Light travels from a source 412 through an optic 414 and is incident on the interference notch beam-splitter 408. A portion of the source light 412 is reflected by the interference notch beam-splitter 408 and a portion of the light is transmitted by interference notch beam-splitter 408. The transmitted portion of the source light 412 travels towards and is incident upon the mirror 406. The source light is reflected by the mirror 406 towards the non-conformal notch collimating element 404. The source light is incident on the non-conformal notch collimating element 404 and is reflected towards the mirror 406. The source light is reflected by the mirror 406 towards the interference notch beam-splitter 408 and is incident on the interference notch beam-splitter 408. A first portion of the source light is transmitted by the interference notch beam-splitter 408. A second portion of the source light is reflected by the interference notch beam-splitter 408 towards and is viewed by the eye 410.
Outside light 502 enters the optical system 500, from the outside world, passing through a notch reflector 504 which is a non-conformal notch collimating mirror. The non-conformal notch collimating mirror 504 substantially passes all the visible light except for a small wavelength portion which is reflected back to the outside of the optical system 500. The light then passes through a ╝ wave plate 506. The outside light passing through the ╝ wave plate 506 encounters a mirror 508 and is reflected towards a trans-reflective polarizer 510. A first portion of the outside light is reflected by the trans-reflective polarizer 510 towards and is viewed by the eye 512. The remainder of the outside light passes through the trans-reflective polarizer 510 and is incident on a beam-splitter 514. The used portion of the light is reflected by the beam-splitter 514 and passes through the trans-reflective polarizer 510. The light then travels to and is observed by the eye 512.
A limited spectral width of light leaves the source 516 and is polarized by a linear polarizer 518 and becomes plane polarized. The plane polarized light passes through a field lens or corrector element 520. The plane polarized light is incident on the beam-splitter 514 and a used portion passes through. The plane polarized light is incident on the trans-reflective polarizer 510. The transmission axis of the trans-reflective polarizer 510 is oriented to pass the plane polarized light. The plane polarized light continues to the mirror 508 which reflects the plane polarized light towards the ╝ wave retarder 506. The light then passes through the ╝ wave retarder 506 becoming circularly polarized and continues to the non-conformal notch collimating mirror 504 which reflects the light back to the ╝ wave retarder 506. The ╝ wave retarder 506 converts the circularly polarized light to plane polarized light. The plane polarized light continues to the mirror 508 which reflects the plane polarized light towards the trans-reflective polarizer 510. The plane polarized light is reflected by the trans-reflective polarizer 510 and is observed by the eye 512.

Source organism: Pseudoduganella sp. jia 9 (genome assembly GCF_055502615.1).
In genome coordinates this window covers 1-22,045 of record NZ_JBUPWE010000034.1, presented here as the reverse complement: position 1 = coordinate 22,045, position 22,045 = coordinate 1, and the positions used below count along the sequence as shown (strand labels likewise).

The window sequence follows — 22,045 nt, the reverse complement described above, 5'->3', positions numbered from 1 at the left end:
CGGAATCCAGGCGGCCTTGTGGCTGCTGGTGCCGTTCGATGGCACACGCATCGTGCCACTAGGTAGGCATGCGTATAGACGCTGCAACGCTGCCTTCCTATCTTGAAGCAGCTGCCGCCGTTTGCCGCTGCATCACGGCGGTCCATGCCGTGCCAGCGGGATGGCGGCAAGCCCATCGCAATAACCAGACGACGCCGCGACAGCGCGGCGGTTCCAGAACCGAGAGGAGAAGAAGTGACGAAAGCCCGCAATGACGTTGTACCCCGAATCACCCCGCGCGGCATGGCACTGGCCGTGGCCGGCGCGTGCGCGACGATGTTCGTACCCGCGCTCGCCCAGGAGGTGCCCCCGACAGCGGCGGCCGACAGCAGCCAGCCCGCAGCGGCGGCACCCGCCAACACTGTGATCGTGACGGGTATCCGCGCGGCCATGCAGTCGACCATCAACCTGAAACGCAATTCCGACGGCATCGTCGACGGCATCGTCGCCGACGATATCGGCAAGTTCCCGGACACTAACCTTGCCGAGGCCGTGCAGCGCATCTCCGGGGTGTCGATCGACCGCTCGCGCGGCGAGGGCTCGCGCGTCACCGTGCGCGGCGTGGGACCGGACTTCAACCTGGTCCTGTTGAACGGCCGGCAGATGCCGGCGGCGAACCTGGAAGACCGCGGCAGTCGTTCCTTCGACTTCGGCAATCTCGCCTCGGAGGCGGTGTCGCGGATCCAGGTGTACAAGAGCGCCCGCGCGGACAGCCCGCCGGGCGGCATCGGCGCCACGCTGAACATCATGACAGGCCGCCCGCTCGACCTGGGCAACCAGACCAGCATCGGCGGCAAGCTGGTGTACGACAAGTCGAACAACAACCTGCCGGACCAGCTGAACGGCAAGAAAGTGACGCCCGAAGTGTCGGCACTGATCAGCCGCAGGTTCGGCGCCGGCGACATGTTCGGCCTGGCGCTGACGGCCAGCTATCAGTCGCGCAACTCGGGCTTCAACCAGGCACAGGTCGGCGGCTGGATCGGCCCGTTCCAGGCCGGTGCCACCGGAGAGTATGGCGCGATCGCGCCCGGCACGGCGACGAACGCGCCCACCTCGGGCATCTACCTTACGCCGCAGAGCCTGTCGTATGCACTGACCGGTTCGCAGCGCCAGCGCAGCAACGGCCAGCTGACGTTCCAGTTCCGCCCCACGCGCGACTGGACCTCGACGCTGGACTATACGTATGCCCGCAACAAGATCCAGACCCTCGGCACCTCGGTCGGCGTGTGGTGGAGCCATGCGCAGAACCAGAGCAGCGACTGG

Another embodiment 600 of an optical system has a mirror, a beam-splitter notch interference beam splitter combined with a trans-reflective polarizer, a non-conformal concave mirror, a polarized source and a narrow wavelength source.
This embodiment 600 as illustrated in